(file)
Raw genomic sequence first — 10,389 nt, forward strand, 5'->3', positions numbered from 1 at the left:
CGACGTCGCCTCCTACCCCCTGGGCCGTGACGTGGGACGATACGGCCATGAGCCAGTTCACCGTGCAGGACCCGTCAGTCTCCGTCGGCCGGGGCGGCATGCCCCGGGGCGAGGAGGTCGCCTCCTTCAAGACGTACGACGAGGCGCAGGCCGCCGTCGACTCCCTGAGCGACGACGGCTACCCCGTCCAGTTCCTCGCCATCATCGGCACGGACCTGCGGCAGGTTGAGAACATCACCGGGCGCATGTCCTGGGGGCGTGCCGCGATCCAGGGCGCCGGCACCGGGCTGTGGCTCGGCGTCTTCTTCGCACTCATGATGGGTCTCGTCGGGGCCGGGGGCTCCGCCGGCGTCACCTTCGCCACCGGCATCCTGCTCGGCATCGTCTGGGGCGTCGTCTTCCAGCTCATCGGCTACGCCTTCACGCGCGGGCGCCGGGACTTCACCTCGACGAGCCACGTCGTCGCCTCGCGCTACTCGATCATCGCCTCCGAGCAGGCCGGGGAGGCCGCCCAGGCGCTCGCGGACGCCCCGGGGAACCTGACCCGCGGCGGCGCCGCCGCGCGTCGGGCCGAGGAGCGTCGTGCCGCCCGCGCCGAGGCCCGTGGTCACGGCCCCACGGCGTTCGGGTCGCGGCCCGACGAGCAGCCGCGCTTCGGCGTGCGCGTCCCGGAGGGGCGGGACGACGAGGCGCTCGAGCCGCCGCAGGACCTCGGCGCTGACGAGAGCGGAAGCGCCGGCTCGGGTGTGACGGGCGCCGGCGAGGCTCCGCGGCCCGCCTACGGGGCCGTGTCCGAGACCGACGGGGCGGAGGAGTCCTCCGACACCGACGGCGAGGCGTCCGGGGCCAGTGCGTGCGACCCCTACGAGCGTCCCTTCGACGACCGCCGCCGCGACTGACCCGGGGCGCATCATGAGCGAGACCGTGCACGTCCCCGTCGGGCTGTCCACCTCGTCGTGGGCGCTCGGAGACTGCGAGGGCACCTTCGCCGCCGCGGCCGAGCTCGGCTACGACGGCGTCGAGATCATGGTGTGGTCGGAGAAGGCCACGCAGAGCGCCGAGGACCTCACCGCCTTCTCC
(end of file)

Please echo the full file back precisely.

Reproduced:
Raw genomic sequence first — 10,389 nt, forward strand, 5'->3', positions numbered from 1 at the left:
CGACGTCGCCTCCTACCCCCTGGGCCGTGACGTGGGACGATACGGCCATGAGCCAGTTCACCGTGCAGGACCCGTCAGTCTCCGTCGGCCGGGGCGGCATGCCCCGGGGCGAGGAGGTCGCCTCCTTCAAGACGTACGACGAGGCGCAGGCCGCCGTCGACTCCCTGAGCGACGACGGCTACCCCGTCCAGTTCCTCGCCATCATCGGCACGGACCTGCGGCAGGTTGAGAACATCACCGGGCGCATGTCCTGGGGGCGTGCCGCGATCCAGGGCGCCGGCACCGGGCTGTGGCTCGGCGTCTTCTTCGCACTCATGATGGGTCTCGTCGGGGCCGGGGGCTCCGCCGGCGTCACCTTCGCCACCGGCATCCTGCTCGGCATCGTCTGGGGCGTCGTCTTCCAGCTCATCGGCTACGCCTTCACGCGCGGGCGCCGGGACTTCACCTCGACGAGCCACGTCGTCGCCTCGCGCTACTCGATCATCGCCTCCGAGCAGGCCGGGGAGGCCGCCCAGGCGCTCGCGGACGCCCCGGGGAACCTGACCCGCGGCGGCGCCGCCGCGCGTCGGGCCGAGGAGCGTCGTGCCGCCCGCGCCGAGGCCCGTGGTCACGGCCCCACGGCGTTCGGGTCGCGGCCCGACGAGCAGCCGCGCTTCGGCGTGCGCGTCCCGGAGGGGCGGGACGACGAGGCGCTCGAGCCGCCGCAGGACCTCGGCGCTGACGAGAGCGGAAGCGCCGGCTCGGGTGTGACGGGCGCCGGCGAGGCTCCGCGGCCCGCCTACGGGGCCGTGTCCGAGACCGACGGGGCGGAGGAGTCCTCCGACACCGACGGCGAGGCGTCCGGGGCCAGTGCGTGCGACCCCTACGAGCGTCCCTTCGACGACCGCCGCCGCGACTGACCCGGGGCGCATCATGAGCGAGACCGTGCACGTCCCCGTCGGGCTGTCCACCTCGTCGTGGGCGCTCGGAGACTGCGAGGGCACCTTCGCCGCCGCGGCCGAGCTCGGCTACGACGGCGTCGAGATCATGGTGTGGTCGGAGAAGGCCACGCAGAGCGCCGAGGACCTCACCGCCTTCTCC